Wednesday, April 30, 2008

The Ultimate Guide to Understanding the Food Crisis: How it Started, Who it Hurts Most, and How to Solve the Problem

If you’ve picked up a paper the last few weeks, odds are you’ve seen a frenzy of stories about rising food prices. And if even if you haven’t, you’ve definitely felt the hit in your wallet. American grocery costs have risen around 5% over the last year, while salaries have only gone up 3.5%. That means we’re paying more for loaves of bread and our paychecks aren’t making up the difference. And in certain nations? The food situation is so bad, they WISH they had our problems.

While some journalists are taking the age-old EVERYBODY PANIC! approach, most are calmly disseminating inflation information as best they can. Unfortunately, it’s complicated stuff - difficult to explain and even harder to cover thoroughly. While I’ve perused dozens of great articles on one certain aspect of the crisis (global impact, farmer prosperity, etc.), I haven’t seen one that gives an overview of the situation: why prices are rocketing, how it affects the entire globe, and where we’re going to come up with solutions.

So, here’s a shot. Hopefully, it’ll help clarify a few things. And readers, if I’ve gotten something wrong (which is pretty normal around here), please set me right.

WHAT IT IS (in a sentence)

For a variety of interconnected reasons, food prices are rising globally, causing economic strife in the U.S. and dangerous shortages in dozens of poorer countries.


1) Population growth. According to The New York Times, “the world’s developing countries have been growing about 7 percent a year, an unusually rapid rate by historical standards.” Simply, this increases demand for food in countries that can’t necessarily keep up.

2) Global adoption of the Western diet, especially in India and China. Newly-affluent nations are seeing high numbers of people move into the middle class. This is ostensibly a good thing, since more have access to health care and housing. However, many are also switching to the Western diet, choosing meat, dairy, and convenience foods over traditional chow like vegetables and grains. This puts a strain on current production methods, driving prices up.

3) Bad weather. This one’s pretty simple. Australia, Canada, and Ukraine, all huge exporters of rice and grains, got meteorologically screwed last year. It put stress on other sources to make up the difference. Forecasts are looking up, though, so that’s good news.

4) Gas prices. Oil is ludicrously expensive the world over, making it hard to grow, fertilize, harvest, package, and transport food – especially to places that can’t afford it.

5) Diversion of crops to make biofuel/ethanol. Since fuel prices are insane, the U.S. is trying to come up with cheaper alternatives, focusing mainly on corn-based ethanol. In fact, Newsweek's Daniel Gross states that, “Last year, one fifth of the U.S. corn crop was diverted to ethanol refineries.” This means three things: A) corn prices rise because it’s now a more valuable commodity, B) the costs of OTHER crops increase since they’re scarcer than before, and C) meat goes up as well, since corn is the main source of animal feed.

6) Investors. These guys are betting on high food prices over the next few years, driving costs up even more. This hurts every single person but the investor, “upsetting business plans, sparking inflation, causing political instability and inflicting widespread economic pain.” (If you hear of someone doing this, smack him. I give you permission.)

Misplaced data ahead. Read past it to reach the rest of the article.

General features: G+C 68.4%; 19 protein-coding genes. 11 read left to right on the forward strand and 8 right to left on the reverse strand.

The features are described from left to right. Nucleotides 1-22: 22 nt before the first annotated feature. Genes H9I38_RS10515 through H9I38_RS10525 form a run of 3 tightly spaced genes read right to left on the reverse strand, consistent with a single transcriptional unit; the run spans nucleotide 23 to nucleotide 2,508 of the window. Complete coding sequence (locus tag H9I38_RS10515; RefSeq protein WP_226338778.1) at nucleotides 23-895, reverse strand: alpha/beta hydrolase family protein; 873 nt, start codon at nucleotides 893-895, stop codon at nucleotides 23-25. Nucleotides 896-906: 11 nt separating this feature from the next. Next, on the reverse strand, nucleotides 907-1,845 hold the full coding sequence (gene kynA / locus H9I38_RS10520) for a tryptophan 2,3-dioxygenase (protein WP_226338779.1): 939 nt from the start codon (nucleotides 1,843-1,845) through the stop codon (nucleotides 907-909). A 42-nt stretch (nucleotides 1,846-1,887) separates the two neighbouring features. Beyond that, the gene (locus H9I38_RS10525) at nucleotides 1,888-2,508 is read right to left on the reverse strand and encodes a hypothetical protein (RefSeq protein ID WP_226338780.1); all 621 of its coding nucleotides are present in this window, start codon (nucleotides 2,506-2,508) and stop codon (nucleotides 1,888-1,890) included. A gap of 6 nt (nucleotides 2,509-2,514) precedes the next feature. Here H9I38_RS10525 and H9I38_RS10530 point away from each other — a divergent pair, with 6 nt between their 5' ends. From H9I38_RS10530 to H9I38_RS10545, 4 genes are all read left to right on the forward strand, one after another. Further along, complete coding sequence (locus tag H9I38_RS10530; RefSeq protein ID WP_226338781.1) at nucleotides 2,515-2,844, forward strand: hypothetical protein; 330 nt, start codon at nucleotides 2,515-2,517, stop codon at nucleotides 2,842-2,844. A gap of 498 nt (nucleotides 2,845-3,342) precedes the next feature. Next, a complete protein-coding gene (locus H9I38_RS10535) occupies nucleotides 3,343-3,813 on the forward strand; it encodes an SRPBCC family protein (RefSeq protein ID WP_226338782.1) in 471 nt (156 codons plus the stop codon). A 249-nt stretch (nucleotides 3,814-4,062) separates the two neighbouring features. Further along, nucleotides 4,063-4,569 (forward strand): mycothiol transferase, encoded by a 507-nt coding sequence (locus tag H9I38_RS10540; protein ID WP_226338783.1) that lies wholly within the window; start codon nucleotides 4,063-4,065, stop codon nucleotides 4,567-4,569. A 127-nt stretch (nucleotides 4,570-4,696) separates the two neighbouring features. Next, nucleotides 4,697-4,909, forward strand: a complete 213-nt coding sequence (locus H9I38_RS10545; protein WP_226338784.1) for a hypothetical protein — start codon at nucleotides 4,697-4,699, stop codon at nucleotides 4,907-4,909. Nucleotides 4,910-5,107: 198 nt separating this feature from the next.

First off, unless something apocalyptic happens, U.S. citizens will not starve. Many won’t even notice there’s an issue. Let’s get that out of the way, so we can stop adding to the hysteria by hoarding 50-pound bags of rice from Costco. In the meantime, here are the real effects:

1) Rising costs passed on to the consumer. This one’s the doozy. All of the aforementioned reasons (but mostly the last four) have contributed to skyrocketing prices on common edibles. According to various sources, milk is up about 15%, white carbs (pasta and bread) about 13%, and eggs a staggering 25% over 12 months ago. The New York Times claims, “With a few exceptions, nearly every grocery category measured by the Labor Department … has increased in the last year.” If this really is a full-on recession (which, yep), it probably won’t get better anytime soon, if at all.

2) Inadequate nutrition for the poor. “The Congressional Budget Office projects that a record 28 million Americans will require food stamps this year,” says Newsweek. This is not so good, as it means people in a lower economic bracket are increasingly unable to afford fundamental, healthy meals. Food banks are taking a hit, too, and one Iowa director “estimates that her group's food bills have increased 30 to 40 percent in the past year.”

3) Smaller portions and packaging. Next time you visit a supermarket, you might notice the 1.5-liter containers of soda and orange juice going for the same price the 2-liter guys used to. It’s the same with Skippy Peanut Butter (old: 18oz, new: 16.2 oz), Ramen (old: 4 oz, new: 3.5 oz), and a slew of other products, as companies are looking to save a buck wherever they can.

4) Restaurant cutbacks. Eatery owners – especially family-owned independent ones - are being hit HARD by inflation. Wholesalers raised prices over 7% last year, transportation costs are mounting, and customers are cooking at home more, reducing earnings. According to The Wall Street Journal's Juliet Chung, “Ruth's Chris Steak House saw fourth-quarter profit in 2007 fall 62% compared with the same period a year earlier. Similarly, fourth-quarter profit was down 48% at Domino's Pizza and 35% at the Cheesecake Factory.” Restaurants are compensating by serving smaller portions, using cheaper cuts of meat, and offering more pasta dishes, but the benefits may be marginal.